There are three phases to life. In the first phase, you ask questions. “Why is the sky blue?” “Where do babies come from?” “Why does Uncle Jim have a wart on his nose?”
If you have ever spent time around children, you know they never stop asking questions. The weirdest one I ever got came from our youngest son. One day, he asked, “When are you and Mommy going to get a divorce?”
When I asked why he wanted to know, he said all the cool kids at school had parents who had divorced and remarried. These kids had multiple birthday parties and four sets of grandparents giving them gifts at Christmas time. No doubt, he wanted to get in on some of that action.
In the next phase of life, we think we know the answers, so we quit asking questions: “The sky is blue because of dust particles.” “Babies come from eggs being fertilized.” “The wart on Uncle Jim’s nose is caused by a virus.”
Then, life throws us a curve ball, and we spend the rest of our lives asking questions again: “Is this all there is to life?” “Did I ever find my purpose?” “How am I going to afford retirement?” And the question I’m sure my wife asks, “Why did my children turn out like their father?”
I am on an unexpected journey in my life. Sometimes, God draws you into one of these adventures so subtly you don’t realize the boat has been pushed away from the shore until you find yourself in the middle of the sea.
This journey started a number of years ago when I wrote a book with Marti Pieper called Rite of Passage Parenting: Four Essential Experiences to Equip Your Kids for Life, hence the name of this column. In that book, I explained that when we first see Jesus as a young boy in Luke 2, his parents had been looking for Him for more than three days. When they finally found Him, His mother scolded Him by asking a question: “Son, why have You treated us like this?” (Luke 2:48b).
Instead of answering her question, Jesus asks a question in return. “Why were you searching for Me?” he asked. “Didn’t you know I had to be in My Father’s house?” (Luke 2:49)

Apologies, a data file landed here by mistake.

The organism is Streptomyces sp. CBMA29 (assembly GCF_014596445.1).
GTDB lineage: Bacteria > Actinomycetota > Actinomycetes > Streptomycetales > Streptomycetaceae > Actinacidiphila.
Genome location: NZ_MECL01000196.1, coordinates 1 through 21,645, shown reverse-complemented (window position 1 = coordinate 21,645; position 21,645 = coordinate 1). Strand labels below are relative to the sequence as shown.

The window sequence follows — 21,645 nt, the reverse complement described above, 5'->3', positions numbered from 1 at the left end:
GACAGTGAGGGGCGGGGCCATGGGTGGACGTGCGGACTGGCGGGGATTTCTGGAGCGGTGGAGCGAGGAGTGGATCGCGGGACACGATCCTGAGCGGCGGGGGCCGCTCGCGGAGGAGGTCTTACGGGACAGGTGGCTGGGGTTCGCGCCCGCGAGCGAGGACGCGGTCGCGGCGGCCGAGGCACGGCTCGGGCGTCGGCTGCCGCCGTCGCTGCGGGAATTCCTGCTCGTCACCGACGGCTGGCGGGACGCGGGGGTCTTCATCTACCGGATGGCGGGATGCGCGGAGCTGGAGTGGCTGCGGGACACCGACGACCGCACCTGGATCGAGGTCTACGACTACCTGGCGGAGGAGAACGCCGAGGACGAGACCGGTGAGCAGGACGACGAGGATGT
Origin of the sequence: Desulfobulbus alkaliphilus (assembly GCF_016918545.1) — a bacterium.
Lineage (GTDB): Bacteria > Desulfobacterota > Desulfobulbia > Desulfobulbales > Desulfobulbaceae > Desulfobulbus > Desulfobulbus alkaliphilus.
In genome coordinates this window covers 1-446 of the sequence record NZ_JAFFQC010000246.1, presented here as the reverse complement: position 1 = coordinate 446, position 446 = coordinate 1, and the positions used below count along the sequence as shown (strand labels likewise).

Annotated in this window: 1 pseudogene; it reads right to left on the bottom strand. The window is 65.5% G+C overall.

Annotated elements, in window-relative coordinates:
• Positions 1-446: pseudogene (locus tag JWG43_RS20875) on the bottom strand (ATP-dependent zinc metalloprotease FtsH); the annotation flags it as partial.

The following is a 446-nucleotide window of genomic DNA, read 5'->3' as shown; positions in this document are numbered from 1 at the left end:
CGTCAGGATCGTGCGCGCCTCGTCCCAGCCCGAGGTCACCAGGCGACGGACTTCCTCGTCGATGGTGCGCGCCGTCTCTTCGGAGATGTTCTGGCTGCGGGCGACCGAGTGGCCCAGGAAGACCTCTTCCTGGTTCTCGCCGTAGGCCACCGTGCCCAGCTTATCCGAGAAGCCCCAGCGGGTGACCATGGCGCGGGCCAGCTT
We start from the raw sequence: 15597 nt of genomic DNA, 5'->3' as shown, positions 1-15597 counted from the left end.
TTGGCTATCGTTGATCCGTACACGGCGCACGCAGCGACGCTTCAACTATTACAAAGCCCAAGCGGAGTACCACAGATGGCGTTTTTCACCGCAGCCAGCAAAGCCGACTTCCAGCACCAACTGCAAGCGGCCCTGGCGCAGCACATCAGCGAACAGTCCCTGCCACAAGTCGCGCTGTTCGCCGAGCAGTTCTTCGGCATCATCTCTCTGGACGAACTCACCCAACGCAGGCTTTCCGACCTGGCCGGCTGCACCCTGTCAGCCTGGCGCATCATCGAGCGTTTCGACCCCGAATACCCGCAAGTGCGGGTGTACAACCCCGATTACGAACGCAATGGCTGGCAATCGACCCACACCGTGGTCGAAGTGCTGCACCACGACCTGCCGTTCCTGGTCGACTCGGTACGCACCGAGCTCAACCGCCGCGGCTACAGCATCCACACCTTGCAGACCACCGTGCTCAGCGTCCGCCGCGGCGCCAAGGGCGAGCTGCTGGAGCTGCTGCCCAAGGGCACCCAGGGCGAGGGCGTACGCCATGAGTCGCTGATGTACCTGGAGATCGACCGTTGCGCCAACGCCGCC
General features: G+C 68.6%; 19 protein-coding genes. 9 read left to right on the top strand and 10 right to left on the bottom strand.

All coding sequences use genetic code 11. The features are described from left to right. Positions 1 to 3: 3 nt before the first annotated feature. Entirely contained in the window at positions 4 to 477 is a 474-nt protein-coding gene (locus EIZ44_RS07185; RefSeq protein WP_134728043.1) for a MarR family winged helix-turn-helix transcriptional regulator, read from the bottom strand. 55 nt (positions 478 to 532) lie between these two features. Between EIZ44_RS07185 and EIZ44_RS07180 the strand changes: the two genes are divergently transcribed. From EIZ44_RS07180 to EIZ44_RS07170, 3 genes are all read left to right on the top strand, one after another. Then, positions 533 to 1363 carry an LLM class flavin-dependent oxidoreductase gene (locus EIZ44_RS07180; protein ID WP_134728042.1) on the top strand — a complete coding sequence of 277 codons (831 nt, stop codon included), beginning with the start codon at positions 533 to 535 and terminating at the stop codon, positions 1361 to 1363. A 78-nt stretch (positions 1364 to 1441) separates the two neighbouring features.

Throughout the gospels, Jesus asked 307 questions. I am intrigued by these questions because on the surface, they look easy to answer, but the more you ponder, the more difficult they become.
I also love the fact that the word “question” begins with “quest.” A good question always sends you on a quest to discover truth.
I have been on a jury where someone approaches the bench and puts his hand on a Bible to answer the question, “Do you solemnly swear that you will tell the truth, the whole truth, and nothing but the truth, so help you God?” The bailiff asks this question right away, and then the lawyers get up and bombard the witness with still more questions.
In the Scriptures, Jesus is asked only 183 questions, of which He answers only three directly. Most of the time, He answers a question with a question or tells a parable that contains a question. No matter what, Jesus asked questions. Why? Because questions take us on a journey from knowledge to understanding.
Jesus was surrounded with people who had knowledge, but very little understanding. He asked His disciples, “Who do you say I am?” (Mark 8:29).
When Peter asked Jesus if he could walk on the water, Jesus gave him permission. But a few steps out, Peter began to sink, and Jesus had a question for him. “You of little faith,” he said, “why did you doubt?” (Matt. 14:31b).
And Jesus asked a Philip a question as the 5,000 hungry people pressed around them: “Where shall we buy bread for these people to eat?” (John 6:5b). Each of these questions has a surface answer, but Jesus was really asking, “Where we do we stand in our relationship with each other?”
If Jesus asked me, “Who do you say I am?” I would have to answer, “Lord, I know You are eternal, the Holy One, the Savior, and the list goes on and on. But in the end, all I know of this is so small compared to Who You really are. I don’t know what You are like in the heavenlies and how the angels will sing, ‘Worthy is the lamb,’ and even with that, I will fall short of answering Your question. And why do I have so little faith? Because I haven’t learned to trust You completely.”
Jesus was not asking a theological question. He didn’t want to know why Peter didn’t have more faith. He was asking, “Why isn’t our relationship stronger that you don’t even have faith the size of a mustard seed to trust Me to take a few more steps?”
And when He asked, “Where shall we buy bread?” He was testing Philip on what he knew about Him. Philip could have responded, “You are the Alpha and Omega; in You is everything we need. We don’t have to worry about buying food when God the Creator is standing before me in the flesh.”
It all comes down to three questions all parents need to answer for themselves and lead their children in seeking the answer to: “Who do you say I am” (Matt. 16:15), “What do you want me to do for you?” (Mark 10:36), and “Why did you doubt?” (Matt. 14:31). And you can be sure that answering these three questions of Jesus will send you on . . . a quest.